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posted by janrinok on Sunday March 13 2022, @02:14PM   Printer-friendly

10 years of Raspberry Pi: The $25 computer has come a long way:

This little device has revolutionized computing since it came on the scene. We take a look back at its journey.

The UK in the 1980s was ground zero for the microcomputer revolution. Cheap computers based on 8-bit processors flooded the market, teaching a generation to program using built-in BASIC interpreters. Homes had devices like Sinclair's ZX81 and Spectrum, while schools used Acorn's BBC Micro.

These weren't like today's PCs. They were designed and built to be accessible, with IO ports that could be accessed directly from the built-in programming environments. Turn one on, and you were ready to start programming.

But then things changed: 16-bit machines were more expensive, and technical and marketing failures started to remove pioneers from the market. The final nail in the coffin was the IBM PC and its myriad clones, focused on the business market and designed to run, not build, applications.

It became harder to learn computing skills, with home computers slowly replaced by gaming consoles, smartphones and tablets. How could an inquisitive child learn to code or build their own hardware?

The answer first came from the Arduino, a small ARM-based developer board that served as a target for easy-to-learn programming languages. But it wasn't a computer; you couldn't hook it up to a keyboard and screen and use it.

Eben Upton, an engineer at microcontroller chip manufacturer Broadcom, was frustrated with the status quo. Looking at the current generation of ARM-based microcontrollers he realized it was possible to use a low-cost (and relatively low power) chip to build a single-board computer. Using a system-on-a-chip architecture, you could bundle CPU and GPU and memory on a single chip. Using the SOC's general purpose IO ports, you could build it into a device that was easily expandable, booting from a simple SD storage card.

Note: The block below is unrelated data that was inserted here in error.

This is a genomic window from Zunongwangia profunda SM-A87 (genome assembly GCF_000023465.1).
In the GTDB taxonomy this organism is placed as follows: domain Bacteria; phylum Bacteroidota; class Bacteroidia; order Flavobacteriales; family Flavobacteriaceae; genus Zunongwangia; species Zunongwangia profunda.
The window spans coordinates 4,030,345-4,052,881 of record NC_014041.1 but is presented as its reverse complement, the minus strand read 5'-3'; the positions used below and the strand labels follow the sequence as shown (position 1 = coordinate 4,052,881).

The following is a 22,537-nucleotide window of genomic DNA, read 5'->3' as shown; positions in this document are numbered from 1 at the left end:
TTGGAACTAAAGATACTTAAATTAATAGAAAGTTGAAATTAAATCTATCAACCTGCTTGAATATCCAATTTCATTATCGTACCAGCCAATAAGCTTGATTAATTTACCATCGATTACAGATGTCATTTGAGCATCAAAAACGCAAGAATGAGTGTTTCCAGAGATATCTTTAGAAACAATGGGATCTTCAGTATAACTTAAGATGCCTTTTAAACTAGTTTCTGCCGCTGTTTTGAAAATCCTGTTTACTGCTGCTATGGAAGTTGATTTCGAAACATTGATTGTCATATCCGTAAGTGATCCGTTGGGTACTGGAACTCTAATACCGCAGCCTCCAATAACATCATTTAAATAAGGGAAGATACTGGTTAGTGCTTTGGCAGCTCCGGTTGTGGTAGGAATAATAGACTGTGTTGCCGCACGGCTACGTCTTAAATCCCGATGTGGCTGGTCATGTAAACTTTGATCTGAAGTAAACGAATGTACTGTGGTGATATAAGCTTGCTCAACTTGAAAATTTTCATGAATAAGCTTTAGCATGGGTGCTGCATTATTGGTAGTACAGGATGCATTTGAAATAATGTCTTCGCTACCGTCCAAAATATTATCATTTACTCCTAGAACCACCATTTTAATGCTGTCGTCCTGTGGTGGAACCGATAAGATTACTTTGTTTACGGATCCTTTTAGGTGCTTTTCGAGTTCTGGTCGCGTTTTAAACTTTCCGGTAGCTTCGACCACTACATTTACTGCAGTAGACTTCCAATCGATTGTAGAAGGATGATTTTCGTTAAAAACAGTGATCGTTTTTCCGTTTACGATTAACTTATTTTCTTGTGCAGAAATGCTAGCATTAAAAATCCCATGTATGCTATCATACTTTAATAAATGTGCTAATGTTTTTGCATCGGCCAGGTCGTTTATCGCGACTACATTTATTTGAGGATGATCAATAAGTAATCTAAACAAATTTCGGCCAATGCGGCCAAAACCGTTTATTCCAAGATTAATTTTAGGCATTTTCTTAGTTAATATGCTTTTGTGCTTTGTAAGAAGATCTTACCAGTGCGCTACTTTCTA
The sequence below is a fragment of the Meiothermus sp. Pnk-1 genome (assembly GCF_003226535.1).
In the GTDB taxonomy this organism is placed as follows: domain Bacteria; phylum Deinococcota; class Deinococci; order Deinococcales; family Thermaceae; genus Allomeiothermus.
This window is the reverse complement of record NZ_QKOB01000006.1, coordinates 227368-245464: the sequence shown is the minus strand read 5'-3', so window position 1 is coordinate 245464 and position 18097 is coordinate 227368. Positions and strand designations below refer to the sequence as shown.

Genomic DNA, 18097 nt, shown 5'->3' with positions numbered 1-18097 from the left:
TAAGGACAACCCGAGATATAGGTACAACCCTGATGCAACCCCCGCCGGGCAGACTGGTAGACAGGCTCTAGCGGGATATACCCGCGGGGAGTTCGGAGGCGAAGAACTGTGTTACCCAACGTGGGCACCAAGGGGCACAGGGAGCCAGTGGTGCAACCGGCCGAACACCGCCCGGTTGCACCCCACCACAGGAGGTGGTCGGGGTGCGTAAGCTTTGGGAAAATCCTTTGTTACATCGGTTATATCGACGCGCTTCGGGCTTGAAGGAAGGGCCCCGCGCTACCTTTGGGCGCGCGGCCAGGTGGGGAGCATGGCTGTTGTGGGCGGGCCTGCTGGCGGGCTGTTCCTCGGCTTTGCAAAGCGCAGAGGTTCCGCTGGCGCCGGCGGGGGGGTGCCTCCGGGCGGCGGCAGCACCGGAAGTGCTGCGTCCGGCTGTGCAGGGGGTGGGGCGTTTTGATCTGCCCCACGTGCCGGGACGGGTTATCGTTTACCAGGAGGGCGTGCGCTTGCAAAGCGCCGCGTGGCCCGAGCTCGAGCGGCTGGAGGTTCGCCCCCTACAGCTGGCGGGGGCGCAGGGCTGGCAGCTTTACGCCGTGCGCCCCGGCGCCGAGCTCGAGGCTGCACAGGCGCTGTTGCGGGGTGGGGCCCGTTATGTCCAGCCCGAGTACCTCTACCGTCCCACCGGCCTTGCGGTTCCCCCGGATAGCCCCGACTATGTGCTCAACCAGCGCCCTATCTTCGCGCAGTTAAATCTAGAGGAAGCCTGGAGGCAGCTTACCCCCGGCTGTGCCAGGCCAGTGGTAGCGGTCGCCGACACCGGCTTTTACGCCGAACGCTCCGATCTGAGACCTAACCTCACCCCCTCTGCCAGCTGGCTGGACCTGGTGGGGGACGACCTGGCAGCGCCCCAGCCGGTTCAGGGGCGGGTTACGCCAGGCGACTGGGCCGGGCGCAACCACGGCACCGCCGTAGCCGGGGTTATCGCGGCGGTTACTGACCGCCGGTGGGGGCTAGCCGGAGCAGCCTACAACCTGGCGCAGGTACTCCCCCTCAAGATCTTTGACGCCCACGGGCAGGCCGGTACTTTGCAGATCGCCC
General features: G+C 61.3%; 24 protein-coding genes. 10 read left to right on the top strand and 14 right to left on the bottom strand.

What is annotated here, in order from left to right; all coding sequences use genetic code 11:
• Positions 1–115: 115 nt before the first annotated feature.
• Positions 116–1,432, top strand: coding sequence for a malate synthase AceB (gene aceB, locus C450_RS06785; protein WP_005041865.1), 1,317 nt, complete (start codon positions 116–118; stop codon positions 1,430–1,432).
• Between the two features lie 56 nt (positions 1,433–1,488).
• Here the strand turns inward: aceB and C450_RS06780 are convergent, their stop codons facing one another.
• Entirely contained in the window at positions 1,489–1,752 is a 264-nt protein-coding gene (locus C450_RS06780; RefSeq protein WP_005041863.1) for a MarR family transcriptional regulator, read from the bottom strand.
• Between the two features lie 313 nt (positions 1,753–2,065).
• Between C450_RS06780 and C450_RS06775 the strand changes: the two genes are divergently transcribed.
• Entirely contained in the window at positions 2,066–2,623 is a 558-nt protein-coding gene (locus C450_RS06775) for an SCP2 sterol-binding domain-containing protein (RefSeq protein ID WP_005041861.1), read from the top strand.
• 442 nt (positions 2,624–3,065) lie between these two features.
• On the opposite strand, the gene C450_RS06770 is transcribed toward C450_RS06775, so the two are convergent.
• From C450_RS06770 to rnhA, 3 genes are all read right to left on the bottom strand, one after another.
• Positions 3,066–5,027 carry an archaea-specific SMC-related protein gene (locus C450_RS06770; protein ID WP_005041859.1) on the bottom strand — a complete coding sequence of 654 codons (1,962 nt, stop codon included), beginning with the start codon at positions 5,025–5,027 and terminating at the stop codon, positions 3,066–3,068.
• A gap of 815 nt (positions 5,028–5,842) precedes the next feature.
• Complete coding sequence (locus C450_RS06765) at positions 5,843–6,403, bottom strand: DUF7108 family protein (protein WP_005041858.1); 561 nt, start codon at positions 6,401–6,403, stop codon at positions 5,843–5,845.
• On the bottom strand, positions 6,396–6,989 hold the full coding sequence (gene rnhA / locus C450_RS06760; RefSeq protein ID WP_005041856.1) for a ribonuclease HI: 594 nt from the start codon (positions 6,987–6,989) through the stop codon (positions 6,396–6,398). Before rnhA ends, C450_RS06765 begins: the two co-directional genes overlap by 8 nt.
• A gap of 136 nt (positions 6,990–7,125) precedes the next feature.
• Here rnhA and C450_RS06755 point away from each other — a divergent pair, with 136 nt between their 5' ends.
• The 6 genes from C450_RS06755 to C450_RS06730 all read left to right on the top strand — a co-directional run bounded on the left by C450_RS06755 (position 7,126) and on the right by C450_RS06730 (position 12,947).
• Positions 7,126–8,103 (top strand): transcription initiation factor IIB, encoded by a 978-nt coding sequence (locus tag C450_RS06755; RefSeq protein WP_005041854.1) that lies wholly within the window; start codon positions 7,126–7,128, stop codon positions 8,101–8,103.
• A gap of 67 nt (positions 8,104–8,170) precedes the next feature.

Work on what was to become the Raspberry Pi began in 2006, with a team of volunteers working with simple ARM SOC.

Can anyone remember the first program that they actually wrote (rather than copied from a magazine or downloaded from a friend's cassette tape)? Mine simply moved an asterisk around the screen 'bouncing' off the edges, and was written in Z80 assembly language. That is all I had on my Nascom 1.


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  • (Score: 0) by Anonymous Coward on Sunday March 13 2022, @08:46PM (1 child)

    by Anonymous Coward on Sunday March 13 2022, @08:46PM (#1228960)

    > What should "kids today" start programming in? I tried to encourage mine to try Scratch when they were about 7-10... no real interest shown. One latched on to Tux Paint, and the other You Tube. I might have done something similar, if I hadn't been stuck with BASIC.

    Assembly. Computers are too abstract and hard to understand without taking 10,000 things as a given and feeling like an idiot if you don't learn the low level first. Unfortunately, pedagogy takes the opposite approach and starts with the super-complex high-level stuff that drives away non-rote learners.

  • (Score: 2) by JoeMerchant on Monday March 14 2022, @01:53AM

    by JoeMerchant (3937) on Monday March 14 2022, @01:53AM (#1228996)

    >Assembly.

    I sort of agree. I studied electrical engineering in University, and it took them over 3 years to get around to unraveling the one "magic" bit of computers that I never understood before school: multiplexers. I got how transistors get built up into logic gates, and how gates are made into things like CPU registers, adders, multipliers, etc. But the mystery for me was: how does the CPU address memory? In the end, it's basically a really big multiplexer. Given that, I felt like I actually understood how computers were built, how everything worked. I bet today it would have taken me less than 3 months to learn what it took University 3 years to teach me about that thing I was curious about. Not that the rest of University wasn't fun and informative along the way, just that they dribbled out some of the information painfully slowly.

    So, given working hardware, you program it in assembly, assembly can make compilers and/or interpreters, which can build higher level compilers and interpreters, and eventually you end up with HTML, CSS, Javascript and what-all interpreted in your browser.

    And, how interesting is assembly, really? Hopefully very interesting for a few thousand new students a year, otherwise we're all going to be screwed when the low level magic is lost and we're all stuck doing cargo-cult construction with ultra-complex building blocks that nobody understands. If the rumors are true, that has happened in the hard drive world: middle layers of the drive controllers have become a copy-pasta fest where nobody really knows how they work anymore, they just use the old code that works.

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